These are times when those with money at risk will do well to pay less attention to what the great men among us say than to how they say it, or what they do. I have even interrupted my perusal of the seminal texts of Mugwumpery, The Gilded Age Letters of E.L.Godkin (State University of New York Press, 1974) and Godkin’s Problems of Modern Democracy (Harvard, 1966), to consider the evidence.
A reader of this column, a money manager to whose wit and perspicuity I would entrust my funds, if the equitable distribution provisions of the Divorce Code of the State of New York had left me any, quite properly draws enraged attention to the spectacle, almost dazzling in its impropriety, of the chairman of the Federal Reserve attempting to talk out of existence all the money he has pumped into the stock market this decade. Mr. Greenspan reminds me of a child who believes he can undo whatever damage he has wrought simply by saying, “I’m sorry.” I have explained to Francis that this is not generally the case; I suspect I would have more difficulty convincing Mr. Greenspan.
A couple of numbers back, Business Week ran a commentary by Rich Miller headed “The Fed’s Dangerous Liaison With Wall Street.” The piece quoted a currency specialist: “The Fed is too wrapped up in what the markets think. It’s as if they’re making policy on the basis of CNBC broadcasts.” I think this is true; I also think it was entirely predictable. When I first saw Mr. Greenspan plain, some 20-odd years ago at a lunch at the Gilder Lehrman Institute, I said to myself, “Hullo, here’s a fellow ready to lick a boot or two.” The intervening years have given me small reason to change my mind. What remains to be seen is whether the footwear that gleams with the chairman’s saliva will cease to caper gaily up the High Street and tramp sullenly down our fiscal backbone.
Not that I can talk the boom of the 10 past years out of existence. And who would want to? But I do think some perspective remains in order. Our nonstatist, decentralized economy pulled itself out of the slump of 1991-2; the lodestone-centralized economies–Japan and Germany–that might have provided competition for world resources, and thereby put a different face on American prosperity in the 90′s, did not. Germany continues to pay the heavy cost of reunification, the cost of which may not be amortized for another decade or so, and Japan’s banking system is still not out of the woods.
We enjoyed the position, unique (I believe) in world history, of furnishing essentially all the demand in the global economy. We have been able to buy at “our price,” thanks to the persistence of the slump elsewhere, which among other things held down the cost of overseas manufacturing labor, which held down the cost of U.S. manufacturing labor. A similar linkage has obtained in agriculture, on the price side. And–to complete this unprecedented trifecta of comparative advantage–we could pay for the stuff with markers: greenbacks and T-bills no longer held to a fixed standard of exchange.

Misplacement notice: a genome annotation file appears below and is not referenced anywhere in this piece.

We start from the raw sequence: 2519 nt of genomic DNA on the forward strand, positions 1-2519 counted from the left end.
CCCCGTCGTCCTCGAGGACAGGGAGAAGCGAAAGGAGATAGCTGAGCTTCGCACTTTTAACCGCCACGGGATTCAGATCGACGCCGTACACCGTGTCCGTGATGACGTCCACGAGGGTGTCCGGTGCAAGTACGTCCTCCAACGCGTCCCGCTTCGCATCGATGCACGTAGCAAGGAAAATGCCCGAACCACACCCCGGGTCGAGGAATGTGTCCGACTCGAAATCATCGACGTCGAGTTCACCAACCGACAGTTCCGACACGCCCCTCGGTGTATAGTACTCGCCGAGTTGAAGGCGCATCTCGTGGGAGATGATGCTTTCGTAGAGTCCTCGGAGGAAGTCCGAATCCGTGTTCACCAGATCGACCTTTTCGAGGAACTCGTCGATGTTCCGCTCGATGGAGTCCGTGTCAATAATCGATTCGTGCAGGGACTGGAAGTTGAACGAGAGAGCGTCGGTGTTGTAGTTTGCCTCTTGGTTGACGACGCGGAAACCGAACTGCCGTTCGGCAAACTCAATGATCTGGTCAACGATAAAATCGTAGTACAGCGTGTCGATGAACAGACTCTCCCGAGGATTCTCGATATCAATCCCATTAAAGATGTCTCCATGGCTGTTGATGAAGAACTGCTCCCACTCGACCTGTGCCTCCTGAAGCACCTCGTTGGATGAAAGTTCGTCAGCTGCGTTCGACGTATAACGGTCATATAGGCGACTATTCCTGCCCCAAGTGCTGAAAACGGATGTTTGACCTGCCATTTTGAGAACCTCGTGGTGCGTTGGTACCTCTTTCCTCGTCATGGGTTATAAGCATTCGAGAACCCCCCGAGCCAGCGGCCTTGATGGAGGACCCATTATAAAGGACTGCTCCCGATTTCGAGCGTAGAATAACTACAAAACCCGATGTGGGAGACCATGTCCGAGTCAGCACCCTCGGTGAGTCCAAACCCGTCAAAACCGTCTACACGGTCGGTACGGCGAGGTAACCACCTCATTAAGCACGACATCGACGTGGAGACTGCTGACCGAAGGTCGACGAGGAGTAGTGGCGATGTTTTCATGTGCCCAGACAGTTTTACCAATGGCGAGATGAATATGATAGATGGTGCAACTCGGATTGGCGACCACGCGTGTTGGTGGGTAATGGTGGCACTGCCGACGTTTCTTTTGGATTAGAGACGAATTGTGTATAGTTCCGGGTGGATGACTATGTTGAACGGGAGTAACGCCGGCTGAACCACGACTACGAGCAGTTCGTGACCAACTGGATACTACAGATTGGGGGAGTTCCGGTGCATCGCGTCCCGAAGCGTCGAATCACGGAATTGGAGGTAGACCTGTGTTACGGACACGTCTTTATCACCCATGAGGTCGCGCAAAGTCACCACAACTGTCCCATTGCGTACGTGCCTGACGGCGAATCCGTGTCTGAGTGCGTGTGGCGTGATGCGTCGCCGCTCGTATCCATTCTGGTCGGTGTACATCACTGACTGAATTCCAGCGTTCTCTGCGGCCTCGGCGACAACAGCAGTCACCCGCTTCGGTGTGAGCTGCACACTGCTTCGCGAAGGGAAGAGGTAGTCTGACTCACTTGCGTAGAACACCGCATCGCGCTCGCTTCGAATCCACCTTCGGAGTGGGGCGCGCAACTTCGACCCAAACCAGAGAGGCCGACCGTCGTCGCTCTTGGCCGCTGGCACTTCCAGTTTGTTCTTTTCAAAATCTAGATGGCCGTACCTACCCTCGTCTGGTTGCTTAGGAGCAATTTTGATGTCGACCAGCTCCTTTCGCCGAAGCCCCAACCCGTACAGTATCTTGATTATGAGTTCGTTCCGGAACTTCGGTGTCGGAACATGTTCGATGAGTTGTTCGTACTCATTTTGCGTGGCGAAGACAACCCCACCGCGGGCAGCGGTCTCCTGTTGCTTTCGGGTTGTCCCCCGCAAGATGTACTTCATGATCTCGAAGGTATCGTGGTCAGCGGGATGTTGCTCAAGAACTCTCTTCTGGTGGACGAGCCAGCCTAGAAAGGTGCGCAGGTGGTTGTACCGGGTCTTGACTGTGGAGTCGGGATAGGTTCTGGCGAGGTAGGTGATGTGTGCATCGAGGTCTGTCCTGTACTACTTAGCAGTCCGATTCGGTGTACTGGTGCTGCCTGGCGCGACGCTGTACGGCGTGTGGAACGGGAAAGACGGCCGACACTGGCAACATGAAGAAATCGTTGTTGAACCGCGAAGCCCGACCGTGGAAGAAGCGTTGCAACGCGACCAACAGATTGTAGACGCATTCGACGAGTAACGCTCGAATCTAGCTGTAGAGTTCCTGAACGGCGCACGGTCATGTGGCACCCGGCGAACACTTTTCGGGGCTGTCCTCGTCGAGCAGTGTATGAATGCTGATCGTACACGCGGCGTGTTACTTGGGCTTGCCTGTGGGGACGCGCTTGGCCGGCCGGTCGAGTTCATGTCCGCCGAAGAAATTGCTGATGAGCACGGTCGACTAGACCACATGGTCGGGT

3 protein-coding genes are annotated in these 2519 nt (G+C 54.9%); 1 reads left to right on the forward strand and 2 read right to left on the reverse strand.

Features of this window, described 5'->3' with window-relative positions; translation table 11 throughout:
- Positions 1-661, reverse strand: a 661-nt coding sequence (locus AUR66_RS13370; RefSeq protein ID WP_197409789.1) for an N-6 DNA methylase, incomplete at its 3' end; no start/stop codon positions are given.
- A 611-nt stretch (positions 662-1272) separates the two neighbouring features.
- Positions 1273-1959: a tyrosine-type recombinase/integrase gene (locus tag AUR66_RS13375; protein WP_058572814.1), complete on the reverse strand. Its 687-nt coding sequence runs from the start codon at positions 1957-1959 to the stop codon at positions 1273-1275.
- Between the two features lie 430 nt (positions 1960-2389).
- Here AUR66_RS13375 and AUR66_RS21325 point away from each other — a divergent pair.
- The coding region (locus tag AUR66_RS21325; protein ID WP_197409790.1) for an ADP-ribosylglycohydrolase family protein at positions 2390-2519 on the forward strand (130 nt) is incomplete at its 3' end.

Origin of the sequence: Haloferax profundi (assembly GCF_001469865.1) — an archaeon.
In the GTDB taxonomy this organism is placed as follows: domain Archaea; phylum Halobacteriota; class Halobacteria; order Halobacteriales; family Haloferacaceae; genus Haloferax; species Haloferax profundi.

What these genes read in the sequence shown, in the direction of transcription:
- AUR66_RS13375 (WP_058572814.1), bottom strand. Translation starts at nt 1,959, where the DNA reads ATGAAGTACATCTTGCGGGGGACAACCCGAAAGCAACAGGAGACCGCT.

Nothing–even other nations’ bad luck or bad sense–goes on forever, however. A sense of equity urges that it would be nice if other nations could afford some of the stuff they are currently producing essentially for our gratification. This will come to pass, and when it does, we had better be ready for the effects of a poison more toxic to our global situation than inflationary-deflationary competition, than any exchange rate or overseas demand. Namely, what I sense to be, from what I hear and read from overseas, a hatred of this country more widespread and bone-deep than we can imagine. They hate us for our moral arrogance, and they hate us for our economic good fortune, and they hate us because we aren’t them. It doesn’t matter whether we deserve this antipathy. Among nations, motives matter only to historians.
We can try to convince ourselves that we are so rich that the good will of others really doesn’t matter, but I am at pains to see how we can square this with the nationally held assumption that the key to our future lies in the continued exploitation of a truly “global” economy. In the old days, when the United States played the role of world sheriff, it didn’t really matter if the folks we were protecting thought us a sonofabitch. But at a time when we are running unprecedented trade deficits and flooding the world with chips that may someday have to be cashed, I suspect it does. This is why I think we should have passed a test-ban treaty of some kind. It is why debt relief is essential: to lift from the backs of Bengalis and Jamaicans the burden laid upon them long decades ago by the unholy league of OPEC and Walter Wriston in the name of “petrodollar recycling.” Around the world, the International Monetary Fund is the enemy, and around the world–I suspect, if you ask most people–the I.M.F. is thought to be us.